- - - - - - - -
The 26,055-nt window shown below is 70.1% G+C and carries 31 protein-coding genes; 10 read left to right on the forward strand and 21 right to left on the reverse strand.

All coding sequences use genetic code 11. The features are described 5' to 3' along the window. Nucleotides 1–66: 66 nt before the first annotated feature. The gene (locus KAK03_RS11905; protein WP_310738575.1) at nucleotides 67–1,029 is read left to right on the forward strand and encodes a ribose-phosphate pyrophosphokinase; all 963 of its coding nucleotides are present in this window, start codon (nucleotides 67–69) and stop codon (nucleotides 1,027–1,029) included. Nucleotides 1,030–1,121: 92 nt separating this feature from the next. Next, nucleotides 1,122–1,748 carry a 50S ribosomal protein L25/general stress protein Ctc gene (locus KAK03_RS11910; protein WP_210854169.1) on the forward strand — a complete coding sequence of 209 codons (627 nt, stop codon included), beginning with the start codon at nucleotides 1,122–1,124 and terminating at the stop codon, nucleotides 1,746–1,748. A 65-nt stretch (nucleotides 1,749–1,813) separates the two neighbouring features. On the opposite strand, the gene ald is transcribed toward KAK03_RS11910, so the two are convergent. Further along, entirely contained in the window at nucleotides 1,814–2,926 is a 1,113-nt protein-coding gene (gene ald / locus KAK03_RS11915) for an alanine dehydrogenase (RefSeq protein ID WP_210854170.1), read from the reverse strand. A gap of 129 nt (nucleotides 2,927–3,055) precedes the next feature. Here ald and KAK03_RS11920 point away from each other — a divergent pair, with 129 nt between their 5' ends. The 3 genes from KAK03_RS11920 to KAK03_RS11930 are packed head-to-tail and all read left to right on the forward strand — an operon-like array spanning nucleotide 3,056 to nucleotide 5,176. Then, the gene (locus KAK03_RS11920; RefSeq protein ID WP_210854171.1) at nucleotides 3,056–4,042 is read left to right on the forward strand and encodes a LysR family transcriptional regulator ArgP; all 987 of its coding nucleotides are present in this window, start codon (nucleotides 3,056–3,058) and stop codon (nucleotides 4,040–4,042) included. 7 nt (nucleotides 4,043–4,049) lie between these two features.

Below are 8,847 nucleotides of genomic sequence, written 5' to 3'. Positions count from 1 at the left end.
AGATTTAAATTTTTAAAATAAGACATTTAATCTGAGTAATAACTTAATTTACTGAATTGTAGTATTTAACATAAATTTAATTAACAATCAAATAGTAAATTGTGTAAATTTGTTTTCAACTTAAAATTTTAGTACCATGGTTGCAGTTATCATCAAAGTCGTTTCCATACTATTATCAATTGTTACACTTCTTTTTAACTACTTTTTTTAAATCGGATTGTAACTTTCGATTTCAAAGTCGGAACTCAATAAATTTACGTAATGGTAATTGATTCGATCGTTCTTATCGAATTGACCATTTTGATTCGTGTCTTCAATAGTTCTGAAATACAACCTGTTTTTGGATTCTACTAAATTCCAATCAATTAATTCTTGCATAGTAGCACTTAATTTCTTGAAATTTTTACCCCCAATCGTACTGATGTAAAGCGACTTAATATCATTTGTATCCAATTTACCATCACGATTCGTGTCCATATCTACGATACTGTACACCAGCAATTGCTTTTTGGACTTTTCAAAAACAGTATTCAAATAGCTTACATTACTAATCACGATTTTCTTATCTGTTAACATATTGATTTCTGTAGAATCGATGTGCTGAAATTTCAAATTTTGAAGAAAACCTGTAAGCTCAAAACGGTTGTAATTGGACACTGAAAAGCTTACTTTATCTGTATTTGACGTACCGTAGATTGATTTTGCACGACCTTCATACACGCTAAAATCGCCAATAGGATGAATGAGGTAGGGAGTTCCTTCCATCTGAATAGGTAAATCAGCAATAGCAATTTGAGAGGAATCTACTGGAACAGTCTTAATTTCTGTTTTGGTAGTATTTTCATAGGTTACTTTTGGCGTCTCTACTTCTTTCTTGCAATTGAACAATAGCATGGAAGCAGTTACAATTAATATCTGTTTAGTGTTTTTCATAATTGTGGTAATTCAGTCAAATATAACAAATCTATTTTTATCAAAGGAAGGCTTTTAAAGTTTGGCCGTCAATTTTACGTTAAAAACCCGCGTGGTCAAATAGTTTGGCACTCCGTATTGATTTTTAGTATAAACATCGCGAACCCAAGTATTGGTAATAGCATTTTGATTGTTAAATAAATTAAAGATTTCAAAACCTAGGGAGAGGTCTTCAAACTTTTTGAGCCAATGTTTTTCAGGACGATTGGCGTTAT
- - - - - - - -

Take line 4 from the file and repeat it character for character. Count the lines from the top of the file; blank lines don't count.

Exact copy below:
AGATTTAAATTTTTAAAATAAGACATTTAATCTGAGTAATAACTTAATTTACTGAATTGTAGTATTTAACATAAATTTAATTAACAATCAAATAGTAAATTGTGTAAATTTGTTTTCAACTTAAAATTTTAGTACCATGGTTGCAGTTATCATCAAAGTCGTTTCCATACTATTATCAATTGTTACACTTCTTTTTAACTACTTTTTTTAAATCGGATTGTAACTTTCGATTTCAAAGTCGGAACTCAATAAATTTACGTAATGGTAATTGATTCGATCGTTCTTATCGAATTGACCATTTTGATTCGTGTCTTCAATAGTTCTGAAATACAACCTGTTTTTGGATTCTACTAAATTCCAATCAATTAATTCTTGCATAGTAGCACTTAATTTCTTGAAATTTTTACCCCCAATCGTACTGATGTAAAGCGACTTAATATCATTTGTATCCAATTTACCATCACGATTCGTGTCCATATCTACGATACTGTACACCAGCAATTGCTTTTTGGACTTTTCAAAAACAGTATTCAAATAGCTTACATTACTAATCACGATTTTCTTATCTGTTAACATATTGATTTCTGTAGAATCGATGTGCTGAAATTTCAAATTTTGAAGAAAACCTGTAAGCTCAAAACGGTTGTAATTGGACACTGAAAAGCTTACTTTATCTGTATTTGACGTACCGTAGATTGATTTTGCACGACCTTCATACACGCTAAAATCGCCAATAGGATGAATGAGGTAGGGAGTTCCTTCCATCTGAATAGGTAAATCAGCAATAGCAATTTGAGAGGAATCTACTGGAACAGTCTTAATTTCTGTTTTGGTAGTATTTTCATAGGTTACTTTTGGCGTCTCTACTTCTTTCTTGCAATTGAACAATAGCATGGAAGCAGTTACAATTAATATCTGTTTAGTGTTTTTCATAATTGTGGTAATTCAGTCAAATATAACAAATCTATTTTTATCAAAGGAAGGCTTTTAAAGTTTGGCCGTCAATTTTACGTTAAAAACCCGCGTGGTCAAATAGTTTGGCACTCCGTATTGATTTTTAGTATAAACATCGCGAACCCAAGTATTGGTAATAGCATTTTGATTGTTAAATAAATTAAAGATTTCAAAACCTAGGGAGAGGTCTTCAAACTTTTTGAGCCAATGTTTTTCAGGACGATTGGCGTTAT